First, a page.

Unsafe for retired teachers to fill staff gaps says union

School Zones

For the second week in a row the union representing teachers of non-government schools – the Independent Education Union (IEU) has rejects calls by the NSW Premier to rely on retired teachers and fast-track professional accreditation for final-year students and support staff.

Last week the union’s representatives told CCC they needed to be consulted with the NSW Government about how to best return children and staff to schools on time for Term 1.

This week it claims that governments both state and federal are scrambling to fill workforce gaps for which they failed to plan.

“Yet again, the Premier has made a media announcement without any genuine consultation with school staff through their representative unions,” said IEUA NSW/ACT Branch Acting Secretary Michael Wright.

“Our members are angry and are calling out the cavalier attitude of the NSW Government.”

The Central Coast sub-branch of the IEU has almost 3,000 principal, teacher and support staff members in Catholic and independent schools and early childhood education centres on the Central Coast.

It said returning retired teachers to schools was expecting a vulnerable group to step into the frontline.

“Fast-tracking accreditation is also fraught,” Wright said.

“Support staff undertake work that is essential for schools to function – rushing them into classrooms will only create different shortages.

“There is a clear risk here of undermining the teaching profession, and the consequences will only fall on students.

“New teachers would be thrown in the deep end without support.”

Schools and families are waiting for further details from National Cabinet this Thursday and the IEU has said it will be considering all options.

“We will continue to discuss the implications of the Government’s constant policy shifts with bodies such as the NSW Education Standards Authority (NESA) and employers, including Catholic Schools NSW and the Association of Independent Schools.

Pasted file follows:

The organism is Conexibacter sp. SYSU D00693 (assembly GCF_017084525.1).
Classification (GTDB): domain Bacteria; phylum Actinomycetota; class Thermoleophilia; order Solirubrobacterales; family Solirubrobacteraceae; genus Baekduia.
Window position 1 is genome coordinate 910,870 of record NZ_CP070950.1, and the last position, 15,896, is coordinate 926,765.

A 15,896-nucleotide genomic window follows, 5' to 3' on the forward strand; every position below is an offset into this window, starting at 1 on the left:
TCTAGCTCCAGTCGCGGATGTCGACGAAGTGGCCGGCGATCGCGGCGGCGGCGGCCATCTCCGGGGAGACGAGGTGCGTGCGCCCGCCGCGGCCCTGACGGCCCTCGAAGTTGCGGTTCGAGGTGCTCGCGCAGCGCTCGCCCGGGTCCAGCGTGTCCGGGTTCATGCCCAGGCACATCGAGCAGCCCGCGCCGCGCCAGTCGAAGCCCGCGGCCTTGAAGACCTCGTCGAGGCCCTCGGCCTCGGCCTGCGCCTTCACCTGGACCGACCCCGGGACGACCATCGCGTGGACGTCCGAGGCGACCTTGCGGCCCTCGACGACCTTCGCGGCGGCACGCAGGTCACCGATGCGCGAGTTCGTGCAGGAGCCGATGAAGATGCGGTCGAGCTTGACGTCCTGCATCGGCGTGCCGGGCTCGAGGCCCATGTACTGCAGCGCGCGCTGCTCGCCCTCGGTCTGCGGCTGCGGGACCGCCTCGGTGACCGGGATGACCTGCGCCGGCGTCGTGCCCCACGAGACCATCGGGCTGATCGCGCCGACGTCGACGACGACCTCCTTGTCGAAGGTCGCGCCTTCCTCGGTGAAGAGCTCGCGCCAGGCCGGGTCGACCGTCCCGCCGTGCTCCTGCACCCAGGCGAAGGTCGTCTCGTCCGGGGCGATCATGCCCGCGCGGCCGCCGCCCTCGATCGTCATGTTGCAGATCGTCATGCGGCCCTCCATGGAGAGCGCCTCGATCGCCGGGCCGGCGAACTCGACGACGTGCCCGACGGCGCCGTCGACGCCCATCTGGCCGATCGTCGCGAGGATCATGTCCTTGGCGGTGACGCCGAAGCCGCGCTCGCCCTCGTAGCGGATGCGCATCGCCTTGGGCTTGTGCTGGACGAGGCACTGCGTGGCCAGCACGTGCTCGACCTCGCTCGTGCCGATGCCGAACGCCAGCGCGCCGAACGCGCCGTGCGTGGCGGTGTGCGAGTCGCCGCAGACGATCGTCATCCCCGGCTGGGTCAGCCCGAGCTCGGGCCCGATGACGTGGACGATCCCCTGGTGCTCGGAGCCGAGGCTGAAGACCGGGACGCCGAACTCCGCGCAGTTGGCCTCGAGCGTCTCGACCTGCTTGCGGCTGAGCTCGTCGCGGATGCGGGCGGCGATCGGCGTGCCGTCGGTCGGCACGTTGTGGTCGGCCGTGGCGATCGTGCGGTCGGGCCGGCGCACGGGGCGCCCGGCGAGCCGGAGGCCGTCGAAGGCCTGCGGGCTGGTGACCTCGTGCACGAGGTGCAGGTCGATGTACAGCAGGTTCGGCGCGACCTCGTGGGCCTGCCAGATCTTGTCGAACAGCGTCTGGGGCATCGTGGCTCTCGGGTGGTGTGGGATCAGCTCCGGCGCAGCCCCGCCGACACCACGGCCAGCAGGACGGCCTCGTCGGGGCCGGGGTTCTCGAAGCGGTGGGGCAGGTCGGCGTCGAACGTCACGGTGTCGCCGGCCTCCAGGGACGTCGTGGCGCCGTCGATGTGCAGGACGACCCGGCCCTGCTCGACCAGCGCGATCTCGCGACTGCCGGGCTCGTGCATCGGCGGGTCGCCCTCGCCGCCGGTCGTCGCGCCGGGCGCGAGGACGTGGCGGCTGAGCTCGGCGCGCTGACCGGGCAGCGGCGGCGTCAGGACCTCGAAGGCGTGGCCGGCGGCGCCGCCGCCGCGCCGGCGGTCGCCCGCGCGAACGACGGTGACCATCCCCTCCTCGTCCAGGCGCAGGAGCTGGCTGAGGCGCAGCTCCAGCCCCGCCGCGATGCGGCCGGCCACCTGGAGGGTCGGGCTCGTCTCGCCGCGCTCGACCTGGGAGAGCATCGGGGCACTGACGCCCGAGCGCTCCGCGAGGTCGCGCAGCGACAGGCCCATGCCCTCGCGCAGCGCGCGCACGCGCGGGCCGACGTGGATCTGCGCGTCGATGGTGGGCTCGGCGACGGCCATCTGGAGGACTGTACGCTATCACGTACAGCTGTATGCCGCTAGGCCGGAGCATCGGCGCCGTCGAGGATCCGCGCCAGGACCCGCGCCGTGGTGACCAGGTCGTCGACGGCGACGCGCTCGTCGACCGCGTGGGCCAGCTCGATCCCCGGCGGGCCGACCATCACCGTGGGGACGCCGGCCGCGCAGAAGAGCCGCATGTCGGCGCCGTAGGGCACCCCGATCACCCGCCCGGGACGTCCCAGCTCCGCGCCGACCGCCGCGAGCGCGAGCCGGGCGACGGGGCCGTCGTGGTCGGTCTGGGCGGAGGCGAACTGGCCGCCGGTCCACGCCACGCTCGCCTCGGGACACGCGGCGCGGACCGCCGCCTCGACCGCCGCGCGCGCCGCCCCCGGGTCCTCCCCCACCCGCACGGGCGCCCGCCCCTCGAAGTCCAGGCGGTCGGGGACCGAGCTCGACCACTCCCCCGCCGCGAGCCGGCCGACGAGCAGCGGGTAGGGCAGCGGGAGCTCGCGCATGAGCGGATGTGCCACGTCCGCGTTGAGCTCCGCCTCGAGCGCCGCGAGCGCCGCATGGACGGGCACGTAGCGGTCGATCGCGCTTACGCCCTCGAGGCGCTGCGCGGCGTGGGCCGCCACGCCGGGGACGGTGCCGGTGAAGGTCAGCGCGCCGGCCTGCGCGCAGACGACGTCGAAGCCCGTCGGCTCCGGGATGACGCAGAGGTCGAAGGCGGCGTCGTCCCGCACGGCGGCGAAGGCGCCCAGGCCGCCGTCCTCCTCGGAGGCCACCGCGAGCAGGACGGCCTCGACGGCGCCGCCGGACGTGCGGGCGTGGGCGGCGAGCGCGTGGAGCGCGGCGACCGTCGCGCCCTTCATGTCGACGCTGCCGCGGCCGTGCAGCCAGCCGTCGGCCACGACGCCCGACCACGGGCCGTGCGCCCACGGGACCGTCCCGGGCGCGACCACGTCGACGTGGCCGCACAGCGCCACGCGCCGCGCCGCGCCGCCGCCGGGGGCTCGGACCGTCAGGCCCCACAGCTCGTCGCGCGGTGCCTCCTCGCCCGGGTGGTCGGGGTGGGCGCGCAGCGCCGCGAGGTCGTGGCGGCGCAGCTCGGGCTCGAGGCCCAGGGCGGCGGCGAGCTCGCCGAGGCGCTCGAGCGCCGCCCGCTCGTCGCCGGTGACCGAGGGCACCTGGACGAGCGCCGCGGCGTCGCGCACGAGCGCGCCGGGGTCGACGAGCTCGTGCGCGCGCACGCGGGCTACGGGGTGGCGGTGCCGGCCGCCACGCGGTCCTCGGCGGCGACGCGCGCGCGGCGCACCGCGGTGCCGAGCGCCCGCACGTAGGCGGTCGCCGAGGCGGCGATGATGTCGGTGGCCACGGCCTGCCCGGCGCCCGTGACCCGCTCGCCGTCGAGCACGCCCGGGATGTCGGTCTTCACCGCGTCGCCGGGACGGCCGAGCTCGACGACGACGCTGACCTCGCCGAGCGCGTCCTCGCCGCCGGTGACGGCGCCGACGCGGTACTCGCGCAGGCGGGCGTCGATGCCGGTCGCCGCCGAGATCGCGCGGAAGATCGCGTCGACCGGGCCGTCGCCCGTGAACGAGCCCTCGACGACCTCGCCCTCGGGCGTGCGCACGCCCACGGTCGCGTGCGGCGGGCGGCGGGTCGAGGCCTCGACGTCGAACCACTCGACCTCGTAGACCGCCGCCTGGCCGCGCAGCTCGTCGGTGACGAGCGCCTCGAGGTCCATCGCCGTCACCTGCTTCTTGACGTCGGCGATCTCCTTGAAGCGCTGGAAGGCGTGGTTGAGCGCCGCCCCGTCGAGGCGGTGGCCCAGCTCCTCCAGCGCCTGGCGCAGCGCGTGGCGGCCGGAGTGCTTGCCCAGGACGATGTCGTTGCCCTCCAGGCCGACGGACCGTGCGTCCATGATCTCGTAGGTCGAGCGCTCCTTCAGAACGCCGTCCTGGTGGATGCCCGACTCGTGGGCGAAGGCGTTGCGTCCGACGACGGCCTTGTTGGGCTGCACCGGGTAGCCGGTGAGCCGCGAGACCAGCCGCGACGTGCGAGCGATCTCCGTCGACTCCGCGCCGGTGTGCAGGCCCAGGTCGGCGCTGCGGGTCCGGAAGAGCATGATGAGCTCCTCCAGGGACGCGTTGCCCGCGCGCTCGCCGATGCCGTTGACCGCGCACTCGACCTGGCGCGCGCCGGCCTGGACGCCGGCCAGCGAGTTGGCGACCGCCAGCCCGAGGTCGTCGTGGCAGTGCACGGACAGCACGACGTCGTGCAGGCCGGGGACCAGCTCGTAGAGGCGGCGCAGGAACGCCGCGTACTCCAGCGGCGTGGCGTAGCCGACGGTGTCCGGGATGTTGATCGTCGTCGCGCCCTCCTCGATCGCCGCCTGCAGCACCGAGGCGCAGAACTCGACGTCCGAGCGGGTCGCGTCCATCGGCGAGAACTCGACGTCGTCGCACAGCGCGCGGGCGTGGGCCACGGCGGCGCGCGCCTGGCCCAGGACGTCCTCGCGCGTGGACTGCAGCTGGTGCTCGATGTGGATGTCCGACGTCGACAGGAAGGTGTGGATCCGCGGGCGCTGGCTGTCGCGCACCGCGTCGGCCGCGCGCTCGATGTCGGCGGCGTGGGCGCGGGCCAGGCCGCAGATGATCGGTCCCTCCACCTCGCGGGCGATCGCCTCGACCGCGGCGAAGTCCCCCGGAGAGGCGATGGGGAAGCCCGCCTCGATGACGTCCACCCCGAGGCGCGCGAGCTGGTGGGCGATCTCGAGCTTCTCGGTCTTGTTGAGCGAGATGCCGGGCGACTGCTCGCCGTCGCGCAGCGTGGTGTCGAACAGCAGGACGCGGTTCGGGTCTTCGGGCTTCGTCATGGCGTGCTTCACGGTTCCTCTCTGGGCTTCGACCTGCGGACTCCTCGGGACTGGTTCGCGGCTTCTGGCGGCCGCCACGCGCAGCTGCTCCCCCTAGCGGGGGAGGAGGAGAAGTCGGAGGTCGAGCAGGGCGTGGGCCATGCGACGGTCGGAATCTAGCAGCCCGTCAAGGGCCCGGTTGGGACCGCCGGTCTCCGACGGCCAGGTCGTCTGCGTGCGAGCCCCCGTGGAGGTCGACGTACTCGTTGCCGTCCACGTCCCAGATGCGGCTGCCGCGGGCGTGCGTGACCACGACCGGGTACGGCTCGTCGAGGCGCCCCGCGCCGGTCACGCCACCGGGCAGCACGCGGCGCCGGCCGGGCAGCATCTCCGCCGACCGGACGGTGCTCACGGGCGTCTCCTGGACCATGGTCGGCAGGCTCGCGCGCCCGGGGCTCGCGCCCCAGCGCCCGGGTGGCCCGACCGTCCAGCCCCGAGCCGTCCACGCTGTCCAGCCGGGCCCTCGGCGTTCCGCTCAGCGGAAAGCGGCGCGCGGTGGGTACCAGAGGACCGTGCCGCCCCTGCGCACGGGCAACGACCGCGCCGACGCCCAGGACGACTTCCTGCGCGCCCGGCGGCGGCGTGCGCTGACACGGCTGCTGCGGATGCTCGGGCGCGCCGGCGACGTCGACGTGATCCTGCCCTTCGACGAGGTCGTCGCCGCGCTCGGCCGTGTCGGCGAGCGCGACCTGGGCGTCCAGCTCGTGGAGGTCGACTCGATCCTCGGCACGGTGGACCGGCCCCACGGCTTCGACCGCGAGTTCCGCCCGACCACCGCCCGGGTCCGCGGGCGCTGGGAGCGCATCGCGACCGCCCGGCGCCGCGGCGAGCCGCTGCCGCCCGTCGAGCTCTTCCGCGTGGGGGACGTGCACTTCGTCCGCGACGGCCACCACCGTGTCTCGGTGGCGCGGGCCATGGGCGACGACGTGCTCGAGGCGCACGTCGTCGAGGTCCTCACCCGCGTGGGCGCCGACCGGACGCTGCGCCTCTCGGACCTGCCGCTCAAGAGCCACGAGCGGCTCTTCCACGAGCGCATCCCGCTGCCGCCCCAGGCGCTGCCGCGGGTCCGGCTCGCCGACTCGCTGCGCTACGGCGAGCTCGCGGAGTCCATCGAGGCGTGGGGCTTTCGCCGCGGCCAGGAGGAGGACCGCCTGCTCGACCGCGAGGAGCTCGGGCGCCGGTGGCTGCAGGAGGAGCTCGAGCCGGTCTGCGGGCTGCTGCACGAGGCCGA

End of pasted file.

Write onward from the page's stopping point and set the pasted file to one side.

“We expect employers to put staff and student health first before the political imperatives of the State Government.

“Instead of posing far-fetched ideas for filling staff shortages the NSW Government knew about well before Omicron emerged, the government should be focusing on a safe return-to-school plan that facilitates proper ventilation and easy access to free rapid-antigen tests and booster vaccinations,” Wright said.

The IEU joined the ACTU on Monday, January 17 for an emergency meeting of unions throughout Australia to consider actions to keep all workers, including school staff, safe.

“This proposal to return retired teachers to classrooms is unsound,” said IEUA NSW/ACT Branch President Christine Wilkinson.

“Many are immunocompromised and at high risk of severe illness if exposed to COVID-19.

“It is especially concerning in the case of primary schools as countless young children have not yet received their vaccinations.

“To call retired teachers back into service creates a dangerous environment not only for the teachers, but also for the students and their families.

“It is a disgrace to ask some of the most vulnerable members of our society to cover for the failings of the NSW Government.”

Media release, Jan 17
Independent Education Union

1 Comment on "Unsafe for retired teachers to fill staff gaps says union"

  1. The IEU clearly hasn’t consulted with soon to graduate teachers or retired teachers before making such disparaging comments about their abilities and “safety”. Remember that last year some of those “at risk” retired teachers were working in schools and were members of the IEU. Remember that next year all of those soon to graduate teachers will have graduated and some will become members of the IEU.
    Making these comments about people who want to teach and have the skills is what is undermining the teaching profession.

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